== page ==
Monday, December 25, 2006

Nutritional supplements

The use of nutritional supplements primarily vitamins and minerals has become extremely popular is recent decades. With the advances of production companies, the expanding knowledge and experience of nutritional practitioners and the great interest of the general public in supporting and protecting their health this field has grown incredibly fast.

Most Americans use some type of nutritional supplement, either regularly or when they are under stress or feel unwell. And it is clear that there is value in adding supplements to the modern-day diet. The soil in which our food is grown is depleted of nutrients and processing depletes it further. We suffer from daily exposure to toxic chemicals and stress. We all can benefit from some level of support through the addition of nutritional supplements to our diet.

A good diet and appropriate supplements have much greater value in preventing disease than in treatment. However, the right diet and supplement program can offer help in correcting medical problems and setting the body right again.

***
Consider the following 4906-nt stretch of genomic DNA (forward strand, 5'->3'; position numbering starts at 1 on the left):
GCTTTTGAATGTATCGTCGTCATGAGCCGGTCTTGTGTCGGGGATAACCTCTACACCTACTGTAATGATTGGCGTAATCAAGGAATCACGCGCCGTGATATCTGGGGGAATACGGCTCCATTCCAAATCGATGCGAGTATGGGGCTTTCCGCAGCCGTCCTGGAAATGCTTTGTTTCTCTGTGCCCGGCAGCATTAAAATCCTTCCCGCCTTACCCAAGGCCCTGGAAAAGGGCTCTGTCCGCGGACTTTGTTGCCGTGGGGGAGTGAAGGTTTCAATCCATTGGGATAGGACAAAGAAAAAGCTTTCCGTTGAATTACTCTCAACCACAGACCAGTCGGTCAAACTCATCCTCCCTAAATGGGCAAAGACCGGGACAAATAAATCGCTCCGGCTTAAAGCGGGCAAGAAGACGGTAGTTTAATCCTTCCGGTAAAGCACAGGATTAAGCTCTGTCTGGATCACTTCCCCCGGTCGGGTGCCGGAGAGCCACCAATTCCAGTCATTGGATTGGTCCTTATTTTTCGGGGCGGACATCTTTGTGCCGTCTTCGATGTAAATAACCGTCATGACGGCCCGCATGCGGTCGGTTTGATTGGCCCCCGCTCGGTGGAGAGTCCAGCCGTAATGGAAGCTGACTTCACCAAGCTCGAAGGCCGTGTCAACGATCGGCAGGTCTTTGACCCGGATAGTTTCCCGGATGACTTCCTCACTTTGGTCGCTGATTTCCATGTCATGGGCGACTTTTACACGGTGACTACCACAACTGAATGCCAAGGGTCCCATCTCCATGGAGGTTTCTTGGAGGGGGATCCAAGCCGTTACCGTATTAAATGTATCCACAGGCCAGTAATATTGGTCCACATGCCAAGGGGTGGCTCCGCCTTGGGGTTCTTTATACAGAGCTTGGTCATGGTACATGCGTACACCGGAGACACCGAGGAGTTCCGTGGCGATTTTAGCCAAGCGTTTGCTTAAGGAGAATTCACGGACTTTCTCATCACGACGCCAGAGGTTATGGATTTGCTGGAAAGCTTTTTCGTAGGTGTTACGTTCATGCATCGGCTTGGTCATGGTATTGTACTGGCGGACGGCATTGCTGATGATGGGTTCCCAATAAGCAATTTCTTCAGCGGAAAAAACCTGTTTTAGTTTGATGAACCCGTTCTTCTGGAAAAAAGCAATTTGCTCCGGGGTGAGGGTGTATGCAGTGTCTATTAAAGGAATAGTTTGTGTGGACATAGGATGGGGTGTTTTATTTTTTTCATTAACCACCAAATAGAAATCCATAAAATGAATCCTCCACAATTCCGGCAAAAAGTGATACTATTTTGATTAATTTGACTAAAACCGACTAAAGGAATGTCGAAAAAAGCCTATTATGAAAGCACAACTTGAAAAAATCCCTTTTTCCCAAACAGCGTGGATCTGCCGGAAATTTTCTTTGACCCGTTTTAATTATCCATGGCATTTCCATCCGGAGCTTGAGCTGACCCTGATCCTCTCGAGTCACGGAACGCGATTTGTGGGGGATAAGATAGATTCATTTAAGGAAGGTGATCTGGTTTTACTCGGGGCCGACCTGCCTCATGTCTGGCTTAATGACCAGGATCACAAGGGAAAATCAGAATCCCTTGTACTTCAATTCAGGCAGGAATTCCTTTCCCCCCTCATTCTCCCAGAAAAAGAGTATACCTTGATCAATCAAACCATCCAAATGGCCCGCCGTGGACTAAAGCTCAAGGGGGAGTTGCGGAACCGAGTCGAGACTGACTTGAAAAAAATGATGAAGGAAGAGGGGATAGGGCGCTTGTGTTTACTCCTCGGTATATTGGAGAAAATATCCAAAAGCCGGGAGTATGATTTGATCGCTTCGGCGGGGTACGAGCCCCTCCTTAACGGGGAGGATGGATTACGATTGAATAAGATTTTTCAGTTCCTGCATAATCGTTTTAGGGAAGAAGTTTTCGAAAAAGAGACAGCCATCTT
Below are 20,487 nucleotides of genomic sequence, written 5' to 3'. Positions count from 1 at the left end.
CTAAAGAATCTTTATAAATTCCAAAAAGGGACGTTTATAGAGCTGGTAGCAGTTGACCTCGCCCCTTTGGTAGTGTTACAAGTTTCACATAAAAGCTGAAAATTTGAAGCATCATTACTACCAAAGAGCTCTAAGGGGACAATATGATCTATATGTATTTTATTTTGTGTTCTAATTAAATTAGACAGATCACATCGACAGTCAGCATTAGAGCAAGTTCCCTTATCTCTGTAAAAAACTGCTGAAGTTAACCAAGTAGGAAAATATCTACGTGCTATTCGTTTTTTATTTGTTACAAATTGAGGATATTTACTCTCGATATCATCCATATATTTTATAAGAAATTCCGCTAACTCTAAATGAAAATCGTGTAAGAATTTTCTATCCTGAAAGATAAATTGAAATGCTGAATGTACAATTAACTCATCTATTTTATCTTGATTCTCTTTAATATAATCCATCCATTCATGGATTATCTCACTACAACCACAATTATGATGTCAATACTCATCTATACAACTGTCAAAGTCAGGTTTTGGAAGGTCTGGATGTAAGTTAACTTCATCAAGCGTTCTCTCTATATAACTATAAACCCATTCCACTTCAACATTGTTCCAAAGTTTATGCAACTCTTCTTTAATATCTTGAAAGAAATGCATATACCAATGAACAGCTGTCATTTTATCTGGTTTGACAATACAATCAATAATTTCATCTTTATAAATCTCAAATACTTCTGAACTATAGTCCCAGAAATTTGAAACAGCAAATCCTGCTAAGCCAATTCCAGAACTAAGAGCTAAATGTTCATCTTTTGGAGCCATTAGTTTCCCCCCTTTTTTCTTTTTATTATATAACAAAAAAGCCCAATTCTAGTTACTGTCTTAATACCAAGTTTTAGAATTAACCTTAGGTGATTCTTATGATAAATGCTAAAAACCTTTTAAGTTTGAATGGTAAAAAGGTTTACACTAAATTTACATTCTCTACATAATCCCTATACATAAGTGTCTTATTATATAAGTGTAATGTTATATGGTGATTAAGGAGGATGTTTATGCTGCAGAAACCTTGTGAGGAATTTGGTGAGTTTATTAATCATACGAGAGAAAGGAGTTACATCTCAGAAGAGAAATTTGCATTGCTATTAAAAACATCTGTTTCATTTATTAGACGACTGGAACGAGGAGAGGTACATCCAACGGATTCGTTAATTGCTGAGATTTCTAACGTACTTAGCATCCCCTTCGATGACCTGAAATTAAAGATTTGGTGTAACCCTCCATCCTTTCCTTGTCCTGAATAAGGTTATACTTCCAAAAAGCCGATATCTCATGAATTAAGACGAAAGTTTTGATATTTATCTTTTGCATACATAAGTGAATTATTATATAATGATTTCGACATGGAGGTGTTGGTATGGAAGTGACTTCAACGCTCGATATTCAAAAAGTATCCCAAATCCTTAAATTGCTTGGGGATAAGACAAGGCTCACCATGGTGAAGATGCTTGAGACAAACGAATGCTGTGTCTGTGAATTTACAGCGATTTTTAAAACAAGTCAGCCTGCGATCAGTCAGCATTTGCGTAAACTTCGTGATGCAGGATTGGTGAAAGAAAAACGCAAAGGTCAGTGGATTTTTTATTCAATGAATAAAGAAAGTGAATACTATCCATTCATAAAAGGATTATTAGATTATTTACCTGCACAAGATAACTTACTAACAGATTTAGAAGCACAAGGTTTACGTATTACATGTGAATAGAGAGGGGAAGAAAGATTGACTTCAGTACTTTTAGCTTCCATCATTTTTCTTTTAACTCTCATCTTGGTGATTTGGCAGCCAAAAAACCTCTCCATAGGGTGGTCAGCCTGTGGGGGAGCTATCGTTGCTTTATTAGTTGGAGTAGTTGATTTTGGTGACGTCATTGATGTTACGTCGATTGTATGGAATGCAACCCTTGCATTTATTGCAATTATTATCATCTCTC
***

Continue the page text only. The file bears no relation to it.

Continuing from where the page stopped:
Vitamins function along with enzymes in chemical reactions necessary for energy production and keeping all our body organs functioning. They are often referred to as coenzymes.

There are 13 different known vitamins, each with its own special role to play. With the exception of a couple of the B vitamins that are manufactured by intestinal bacteria, we must obtain them from food or nutritional supplements.

Vitamins are essential for growth, vitality and health. They are also helpful in digestion, elimination and resistance to disease. Depletions or deficiencies can lead to a variety of both specific nutritional disorders and general health problems, depending on what specific vitamin is lacking in the body.

Minerals are elements from the earth that are required, or essential, in human nutrition and a wide variety of body functions. From calcium and iodine to iron and zinc, these nutrients are absorbed from soil and water into the plants and animals we consume. Our body does not manufacture any of these minerals. Thus, we must get them regularly from our diets and nutritional supplements.

However, we do store some, as in bone calcium, and these may be retrieved to maintain the blood and body activities. When the soil is depleted of minerals, as it commonly is with today's aggressive agricultural practices, we may not be obtaining these essential nutrients, and we can become mineral deficient. In growing youngsters and adults, we may then experience problems in sexual maturation (zinc), bone strength (calcium and phosphorus), anemia (iron), or thyroid dysfunction (iodine).

No comments: